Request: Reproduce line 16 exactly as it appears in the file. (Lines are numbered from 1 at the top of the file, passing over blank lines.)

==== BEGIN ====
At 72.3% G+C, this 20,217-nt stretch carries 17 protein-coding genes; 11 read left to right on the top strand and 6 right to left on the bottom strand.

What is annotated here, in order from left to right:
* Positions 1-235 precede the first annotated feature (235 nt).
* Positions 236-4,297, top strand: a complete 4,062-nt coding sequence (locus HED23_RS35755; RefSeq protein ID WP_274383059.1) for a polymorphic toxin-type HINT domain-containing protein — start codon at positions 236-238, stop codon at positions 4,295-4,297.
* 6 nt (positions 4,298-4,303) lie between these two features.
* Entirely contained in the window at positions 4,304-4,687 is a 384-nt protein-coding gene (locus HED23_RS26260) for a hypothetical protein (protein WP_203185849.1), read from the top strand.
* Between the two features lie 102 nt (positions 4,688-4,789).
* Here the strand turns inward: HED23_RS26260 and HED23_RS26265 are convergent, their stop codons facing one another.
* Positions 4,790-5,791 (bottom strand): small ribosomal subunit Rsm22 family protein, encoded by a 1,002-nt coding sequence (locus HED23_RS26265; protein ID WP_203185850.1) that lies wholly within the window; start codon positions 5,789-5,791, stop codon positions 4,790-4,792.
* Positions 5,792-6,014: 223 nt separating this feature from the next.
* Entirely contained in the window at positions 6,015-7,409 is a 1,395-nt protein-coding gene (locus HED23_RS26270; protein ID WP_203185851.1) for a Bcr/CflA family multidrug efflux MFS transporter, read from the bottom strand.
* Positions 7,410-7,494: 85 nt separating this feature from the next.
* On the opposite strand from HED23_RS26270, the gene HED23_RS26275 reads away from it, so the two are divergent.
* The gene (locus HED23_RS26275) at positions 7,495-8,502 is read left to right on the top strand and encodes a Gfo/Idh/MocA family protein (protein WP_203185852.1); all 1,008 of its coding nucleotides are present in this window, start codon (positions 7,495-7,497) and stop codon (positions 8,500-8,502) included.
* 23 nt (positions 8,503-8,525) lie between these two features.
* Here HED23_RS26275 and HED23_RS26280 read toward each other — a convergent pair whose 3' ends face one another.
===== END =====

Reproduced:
* Here HED23_RS26275 and HED23_RS26280 read toward each other — a convergent pair whose 3' ends face one another.